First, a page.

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28 October 2014

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Going solo - 10.07.02
Geraldine McNulty as Betty
Geraldine McNulty in the 'darkly comic' one-character show Betty
spacer Our critic Mark Shenton on the virtues and virtuosity of the solo show...

Get talking! Seen something you loved or loathed in the theatre? Give us your views at:

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Where Have They Been?

Humble Boy
Blood Brothers

The Constant Wife
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The Vagina Monologues
We Will Rock You
Up for Grabs
Bombay Dreams


What do comic actress Geraldine McNulty, playwright David Hare and occasional BBC London 94.9FM presenter and cabaret singer/comedian Jackie Clune have in common?

All are currently to be found gracing London stages in one-person shows.

Kathy BurkeMcNulty is playing the title role of Betty, described as a ‘darkly comic’ new play by Karen McLachlan and directed by Kathy Burke (pictured), which has just opened at the Vaudeville.

Hare is about to reprise his theatrical response to the Israeli-Palestinian conflict, Via Dolorosa, at the Duchess, first produced under the auspices of the Royal Court at the Duke of York’s.

And Clune is starring in Tim Fountain’s Julie Burchill Is Away, just finishing its run at Soho Theatre on 13 July.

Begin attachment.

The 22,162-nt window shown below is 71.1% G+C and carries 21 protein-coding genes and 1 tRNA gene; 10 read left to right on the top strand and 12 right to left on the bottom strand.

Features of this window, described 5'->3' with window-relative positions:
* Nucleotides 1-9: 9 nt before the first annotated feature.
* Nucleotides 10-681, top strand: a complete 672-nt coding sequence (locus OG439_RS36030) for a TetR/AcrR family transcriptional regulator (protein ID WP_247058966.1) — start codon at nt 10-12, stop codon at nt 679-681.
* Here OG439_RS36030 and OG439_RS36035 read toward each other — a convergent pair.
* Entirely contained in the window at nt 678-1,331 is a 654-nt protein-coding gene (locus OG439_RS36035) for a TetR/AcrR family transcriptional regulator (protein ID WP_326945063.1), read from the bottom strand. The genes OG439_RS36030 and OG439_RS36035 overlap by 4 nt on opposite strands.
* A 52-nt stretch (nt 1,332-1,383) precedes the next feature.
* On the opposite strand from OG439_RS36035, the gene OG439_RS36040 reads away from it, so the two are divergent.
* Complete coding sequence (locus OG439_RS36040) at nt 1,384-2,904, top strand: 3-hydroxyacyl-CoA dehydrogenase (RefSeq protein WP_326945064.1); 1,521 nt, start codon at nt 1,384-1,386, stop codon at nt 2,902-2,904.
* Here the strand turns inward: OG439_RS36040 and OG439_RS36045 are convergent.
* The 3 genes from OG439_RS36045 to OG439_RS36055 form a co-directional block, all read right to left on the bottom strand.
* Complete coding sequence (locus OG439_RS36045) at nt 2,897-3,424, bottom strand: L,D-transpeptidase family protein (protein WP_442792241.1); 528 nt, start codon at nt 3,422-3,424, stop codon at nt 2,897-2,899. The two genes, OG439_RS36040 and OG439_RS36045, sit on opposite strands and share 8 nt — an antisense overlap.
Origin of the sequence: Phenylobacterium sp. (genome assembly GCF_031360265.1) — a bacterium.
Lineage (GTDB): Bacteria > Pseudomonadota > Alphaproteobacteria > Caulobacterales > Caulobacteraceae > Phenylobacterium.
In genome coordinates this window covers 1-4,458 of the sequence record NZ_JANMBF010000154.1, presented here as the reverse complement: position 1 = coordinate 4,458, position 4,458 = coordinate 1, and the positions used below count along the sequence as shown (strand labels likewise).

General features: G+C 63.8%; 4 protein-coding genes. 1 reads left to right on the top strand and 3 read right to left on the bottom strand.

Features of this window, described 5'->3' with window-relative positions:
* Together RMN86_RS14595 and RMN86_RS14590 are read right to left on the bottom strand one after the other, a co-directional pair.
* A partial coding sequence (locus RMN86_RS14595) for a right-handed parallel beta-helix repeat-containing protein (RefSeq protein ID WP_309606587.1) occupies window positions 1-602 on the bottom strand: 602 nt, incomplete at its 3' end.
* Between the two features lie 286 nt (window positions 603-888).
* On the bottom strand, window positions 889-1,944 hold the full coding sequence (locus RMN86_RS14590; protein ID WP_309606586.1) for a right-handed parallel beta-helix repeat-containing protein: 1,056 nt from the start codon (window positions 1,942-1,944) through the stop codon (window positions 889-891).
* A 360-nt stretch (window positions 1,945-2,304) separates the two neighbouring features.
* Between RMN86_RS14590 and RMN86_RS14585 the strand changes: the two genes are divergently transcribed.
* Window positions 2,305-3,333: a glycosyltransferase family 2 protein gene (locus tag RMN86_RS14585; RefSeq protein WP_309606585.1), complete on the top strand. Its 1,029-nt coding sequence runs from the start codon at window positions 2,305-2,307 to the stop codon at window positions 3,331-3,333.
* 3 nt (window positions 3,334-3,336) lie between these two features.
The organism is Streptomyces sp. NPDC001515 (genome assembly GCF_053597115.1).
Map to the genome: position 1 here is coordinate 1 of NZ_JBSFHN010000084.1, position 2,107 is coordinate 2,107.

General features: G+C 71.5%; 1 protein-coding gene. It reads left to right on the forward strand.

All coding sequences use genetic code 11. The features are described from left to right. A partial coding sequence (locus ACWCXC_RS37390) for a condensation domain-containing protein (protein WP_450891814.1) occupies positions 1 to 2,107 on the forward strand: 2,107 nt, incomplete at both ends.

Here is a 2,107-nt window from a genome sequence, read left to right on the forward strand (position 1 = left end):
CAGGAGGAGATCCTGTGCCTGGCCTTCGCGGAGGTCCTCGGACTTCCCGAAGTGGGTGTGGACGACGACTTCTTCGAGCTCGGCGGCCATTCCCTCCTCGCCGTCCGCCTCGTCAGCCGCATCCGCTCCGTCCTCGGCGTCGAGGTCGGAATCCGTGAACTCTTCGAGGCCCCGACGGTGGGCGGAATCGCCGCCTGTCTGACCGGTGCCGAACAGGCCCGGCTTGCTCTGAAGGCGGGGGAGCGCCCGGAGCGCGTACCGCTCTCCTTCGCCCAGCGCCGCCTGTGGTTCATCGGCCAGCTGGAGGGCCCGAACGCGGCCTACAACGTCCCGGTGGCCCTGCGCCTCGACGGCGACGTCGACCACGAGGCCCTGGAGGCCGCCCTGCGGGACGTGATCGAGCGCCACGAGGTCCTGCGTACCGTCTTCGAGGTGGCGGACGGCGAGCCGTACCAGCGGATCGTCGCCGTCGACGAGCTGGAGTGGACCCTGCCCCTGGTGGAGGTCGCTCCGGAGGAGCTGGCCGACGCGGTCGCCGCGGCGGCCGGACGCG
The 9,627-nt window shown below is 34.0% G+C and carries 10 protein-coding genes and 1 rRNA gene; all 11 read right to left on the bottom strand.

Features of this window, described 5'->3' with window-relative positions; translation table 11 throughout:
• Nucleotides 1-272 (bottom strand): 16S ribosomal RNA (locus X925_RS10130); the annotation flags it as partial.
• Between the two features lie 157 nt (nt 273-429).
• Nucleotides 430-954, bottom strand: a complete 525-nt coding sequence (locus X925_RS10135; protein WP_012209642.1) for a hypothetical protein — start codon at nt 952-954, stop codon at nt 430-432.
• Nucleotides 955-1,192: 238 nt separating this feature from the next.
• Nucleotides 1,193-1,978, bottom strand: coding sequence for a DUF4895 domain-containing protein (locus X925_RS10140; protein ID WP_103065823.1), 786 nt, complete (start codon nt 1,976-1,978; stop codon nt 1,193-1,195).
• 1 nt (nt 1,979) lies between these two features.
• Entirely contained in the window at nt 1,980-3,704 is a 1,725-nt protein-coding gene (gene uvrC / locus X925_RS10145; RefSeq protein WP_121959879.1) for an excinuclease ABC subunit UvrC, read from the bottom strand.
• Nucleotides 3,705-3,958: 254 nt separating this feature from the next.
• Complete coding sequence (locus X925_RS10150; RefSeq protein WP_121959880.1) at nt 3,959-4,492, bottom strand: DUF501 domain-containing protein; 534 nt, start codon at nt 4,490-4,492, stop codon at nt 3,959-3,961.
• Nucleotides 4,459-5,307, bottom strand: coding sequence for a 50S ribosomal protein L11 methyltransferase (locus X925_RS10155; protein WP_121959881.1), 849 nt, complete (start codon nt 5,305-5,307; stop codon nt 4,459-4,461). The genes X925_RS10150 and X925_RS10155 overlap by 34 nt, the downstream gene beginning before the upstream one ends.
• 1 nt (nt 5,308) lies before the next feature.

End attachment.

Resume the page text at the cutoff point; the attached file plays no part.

A veritable avalanche

Meanwhile, next month’s Edinburgh Fringe Festival promises a veritable avalanche of one-person shows, on subjects as diverse as tributes to George Orwell and explorations of child sex abuse.

There are lots of reasons why one-person shows are so popular, but it often boils down to two things: economics and ego.

With a cast of one, your wage bill is at its absolute minimum; and there’s also no one else to take the limelight, a place that actors like being in because (it goes without saying) they wouldn’t be onstage otherwise!

Perils and pleasures

Jackie Clune and director Jonathon Lloyd

Jackie Clune comments on the perils as well as the pleasures of going it alone:

“It’s lonely, there’s nobody to chat to in the dressing room and there’s nobody else to take the flak. The pressure is all on me and sometimes it’s too much. It can lead you into all sorts of terrors. But when it’s good and the audience applauds, I know they’re clapping for me and no one else.”


Some one-person shows, like David Hare’s, are born of an urgent and personal need to say something. Or to celebrate a particular personality, like Clune’s current incarnation as newspaper columnist Julie Burchill.

Sometimes something begins as a one-person show, but grows into something else. Eve Ensler’s The Vagina Monologues – which she culled from over 200 interviews with women and originally performed solo – has now become a show whose speeches are distributed amongst a changing rota of three celebrity performers.

But ultimately, if it succeeds, the solo show isn’t so solo after all: not because it becomes part of something else like this, but because the audience becomes a part of it, too.

That’s the true test of the virtue – and virtuosity – of the solo show.

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